Nor did Hasson's pretrial motion seek dismissal of the DeKalb County indictment based on improper venue. See State v. Al–Khayyal, 322 Ga.App. 718, 720–721, 725, 744 S.E.2d 885 (2013) (reversing a trial court's grant of a pretrial motion to dismiss indictment for lack of venue where the record did not support a finding that it would be impossible for the State to show defendant committed the offenses in a particular county, as alleged in the indictment); Babbitt v. State, 314 Ga.App. 115, 116–117(1), 723 S.E.2d 10 (2012) (reviewing a trial court's pretrial venue determination following defendant's motion to dismiss indictment); State v. Johnson, 269 Ga. 370, 372(2), 499 S.E.2d 56 (1998) (same); State v. Barber, 193 Ga.App. 397, 398–399, 388 S.E.2d 350 (1989) (same). See also State v. Mayze, 280 Ga. 5, 5, 10–11, 622 S.E.2d 836 (2005) (reviewing defendant's demurrer to indictment in the context of a constitutional challenge to the venue provision of a particular Code section).
We recognize that “[t]here is no magic in nomenclature, and we judge pleadings, motions and orders not by their name but by their function and substance, being always mindful to construe such documents in a manner compatible with the best interests of justice.” (Citation and punctuation omitted.) Patterson v. Hragyil, 322 Ga.App. 329, 331, n. 2, 744 S.E.2d 851 (2013). Here, Hasson's motion functions as a substantive challenge as to whether the State can meet its burden of proving venue, and his motion seeks to transfer venue on that basis.
The trial court responded to that motion with a determination titled “Order Denying Defendant's Motion to Suppress.” The order states that “Defendant's [m]otion to [s]uppress is hereby GRANTED[.]” Hasson made no motion to suppress. The trial court's order does not dismiss the DeKalb County indictment. Rather, it states that it is granting Hassan's motion because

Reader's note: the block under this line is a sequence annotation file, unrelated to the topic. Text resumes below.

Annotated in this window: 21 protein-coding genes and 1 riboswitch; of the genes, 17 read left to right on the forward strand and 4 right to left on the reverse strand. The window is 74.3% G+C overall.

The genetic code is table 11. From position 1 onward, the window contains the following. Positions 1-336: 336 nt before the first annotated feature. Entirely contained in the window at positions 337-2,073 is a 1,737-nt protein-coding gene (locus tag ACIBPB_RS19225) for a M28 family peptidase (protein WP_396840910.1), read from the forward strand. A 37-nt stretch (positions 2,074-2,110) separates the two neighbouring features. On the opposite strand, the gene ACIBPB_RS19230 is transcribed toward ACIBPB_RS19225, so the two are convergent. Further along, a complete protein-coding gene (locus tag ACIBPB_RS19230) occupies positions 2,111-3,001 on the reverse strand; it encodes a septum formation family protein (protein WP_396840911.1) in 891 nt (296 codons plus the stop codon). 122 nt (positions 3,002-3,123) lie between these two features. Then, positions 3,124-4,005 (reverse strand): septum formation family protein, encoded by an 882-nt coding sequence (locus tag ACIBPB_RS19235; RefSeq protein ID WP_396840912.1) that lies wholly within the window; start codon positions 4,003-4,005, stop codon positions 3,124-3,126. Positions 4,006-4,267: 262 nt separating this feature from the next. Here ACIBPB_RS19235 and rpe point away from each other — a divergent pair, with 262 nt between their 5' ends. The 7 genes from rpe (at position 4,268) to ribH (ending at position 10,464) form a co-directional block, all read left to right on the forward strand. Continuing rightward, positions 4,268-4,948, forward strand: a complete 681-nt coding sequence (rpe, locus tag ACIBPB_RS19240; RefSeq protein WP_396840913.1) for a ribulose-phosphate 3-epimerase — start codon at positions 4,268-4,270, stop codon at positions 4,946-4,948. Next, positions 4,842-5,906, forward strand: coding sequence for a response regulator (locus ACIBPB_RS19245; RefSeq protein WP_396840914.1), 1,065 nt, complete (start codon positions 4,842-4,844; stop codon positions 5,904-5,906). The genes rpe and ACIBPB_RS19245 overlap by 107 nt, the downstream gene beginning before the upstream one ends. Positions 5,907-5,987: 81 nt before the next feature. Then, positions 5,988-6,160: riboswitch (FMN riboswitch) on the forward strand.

1. The Defendant's case was presented to the City of Atlanta Municipal Court for an Inquiry Hearing on July 17, 2014. 2. That the initial proba[ble] cause for the stop of Defendant's vehicle [occurred] in the City of Atlanta, Fulton County[,] where the officer activated Blue Lights[.] 3. The City of Atlanta Police Dept. prepared the initial police report.
Again, we judge orders not by their names or titles, but by their function and substance. Id. The substance of the trial court's order is a per se determination of venue and, apparently, a grant of Hasson's motion to transfer the case to Fulton County on the basis that venue is improper in DeKalb County. As the State contends in its second enumeration, a determination of venue in the particular context presented to us is reserved for the finder of fact at trial.
“Venue is a jurisdictional fact and an essential element that the State must prove beyond a reasonable doubt for every crime. The State may use both direct and circumstantial evidence to prove venue. In general, defendants should be tried in the county where the crime occurred.” (Citations and punctuation omitted.) Jones v. State, 329 Ga.App. 439, 444(1)(b), 765 S.E.2d 639 (2014) (reiterating that if a crime is committed in transit or in more than one county, Georgia law provides special methods to establish venue). See also OCGA § 17–2–2(a), (b), (e), (h). Pertinently, “[w]hether venue has been sufficiently proved is an issue for the jury to determine.” (Footnote omitted; emphasis supplied.) Graham v. State, 275 Ga. 290, 292(2), 565 S.E.2d 467 (2002). Accordingly, we reverse the trial court's order and remand the case for further proceedings consistent with this opinion.
2. Because the trial court erred as outlined above and we reverse on that basis, we do not address the State's remaining enumeration.
ELLINGTON, P. J., and DILLARD, J., concur.